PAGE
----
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Sunday, December 13, 2015

The Infancy Narratives

In the Catechesis of the Good Shepherd Level 1 (ages 3-6) we limit the Bible stories to those from the life of Jesus. We do very little from the Old Testament for a few reasons. First is that our goal is to help the child fall in love with Jesus. To do that she needs to learn about Him! Second, the 3-6 year old child has a very difficult time understanding history. He is primarily self absorbed and needs to understand how Jesus relates personally to himself. Third, the Old Testament stories are more than just stories. They are imbued with typology and lead us directly to the New Testament, something many adults have a hard time grasping. The Catechesis of the Good Shepherd focuses on the Old Testament with children who are more developmentally ready to understand this history and it is focused on in the 3rd level (ages 9-12). If you ever get a chance to see how this program works in level 2 and 3 take it! Children who are able to work through all three levels of the Catechesis will be much better educated than most of us!

At this time of Advent we focus on the Infancy Narratives: The Annunciation, The Visitation, The Nativity, The visit from the Magi, The Presentation.  Because our program is part of St. Mary's religious education program, we are more limited with time than we would in a traditional CGS program. Due to that, we focus mostly on the Annunciation, the Nativity and the Magi.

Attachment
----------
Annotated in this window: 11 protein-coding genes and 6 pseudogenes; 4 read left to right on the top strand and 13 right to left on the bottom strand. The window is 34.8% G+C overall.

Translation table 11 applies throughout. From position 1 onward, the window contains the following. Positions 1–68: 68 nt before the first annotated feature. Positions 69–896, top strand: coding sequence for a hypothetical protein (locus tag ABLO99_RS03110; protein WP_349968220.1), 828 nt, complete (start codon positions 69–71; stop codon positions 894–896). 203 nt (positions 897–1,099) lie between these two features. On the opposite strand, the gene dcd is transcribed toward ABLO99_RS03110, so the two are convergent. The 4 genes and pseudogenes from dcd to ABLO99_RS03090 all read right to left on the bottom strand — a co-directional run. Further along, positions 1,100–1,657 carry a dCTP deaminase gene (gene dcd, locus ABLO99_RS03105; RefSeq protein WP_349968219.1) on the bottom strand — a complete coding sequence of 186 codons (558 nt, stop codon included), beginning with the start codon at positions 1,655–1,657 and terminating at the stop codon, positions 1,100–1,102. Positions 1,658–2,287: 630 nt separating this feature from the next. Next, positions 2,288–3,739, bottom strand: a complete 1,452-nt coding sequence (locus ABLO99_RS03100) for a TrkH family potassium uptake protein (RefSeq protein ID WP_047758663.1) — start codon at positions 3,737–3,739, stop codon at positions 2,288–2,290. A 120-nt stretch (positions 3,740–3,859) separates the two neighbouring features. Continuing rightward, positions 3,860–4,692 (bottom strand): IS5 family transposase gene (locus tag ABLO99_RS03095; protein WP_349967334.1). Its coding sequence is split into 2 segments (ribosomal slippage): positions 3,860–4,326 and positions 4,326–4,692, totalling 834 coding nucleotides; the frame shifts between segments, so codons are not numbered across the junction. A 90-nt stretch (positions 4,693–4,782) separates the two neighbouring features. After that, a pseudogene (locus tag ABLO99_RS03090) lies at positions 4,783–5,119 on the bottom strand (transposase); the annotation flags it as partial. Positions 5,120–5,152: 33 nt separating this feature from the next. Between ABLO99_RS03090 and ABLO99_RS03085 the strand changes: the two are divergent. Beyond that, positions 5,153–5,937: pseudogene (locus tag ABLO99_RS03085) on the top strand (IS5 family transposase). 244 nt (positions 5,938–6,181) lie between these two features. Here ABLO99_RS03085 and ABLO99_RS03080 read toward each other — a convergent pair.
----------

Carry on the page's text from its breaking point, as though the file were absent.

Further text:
Last week I presented the story of Mary and the angel Gabriel to a few students. Interestingly enough, the students were 3, 4, and 6 years old. One of the premises of the Catechesis is that we try to respect the child's interests. The Infancy Narratives are read from the Bible and can be somewhat long. Not every child is able to sit for the lesson, even with the manipulative materials. What I love about this program, however, is that while I was giving the lesson to a few children, quite a few more were sitting near by working on other projects and I could tell they were listening to the lesson.

Some children learn better by doing something else with their hands (a simple Practical Life work of spooning or pouring perhaps) which enables them to better listen to the more complicated lesson.

So, although I only presented the lesson once to a group of four children, I know that more children received that lesson!


Today I gave the lesson about the Nativity which most of the children know and enjoy. They like to talk about how the shepherds may have felt when he host of angels suddenly began singing to them. They wonder what Mary and Joseph were thinking when they were visited by these dirty, smelly shepherds and their sheep! The children always have many wise and insightful words about this story that get lost as we age.


I find that the wonder of Christmas stays alive in me because I get to hear about it from your children.

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What you can do at home: Get a children's nativity that your child can play with. You will be amazed at the ideas your child will have when relating this story. Read the story from the Bible with your child. Note the names of the people involved, the cities and wonder how the different characters may have felt when these amazing things kept happening!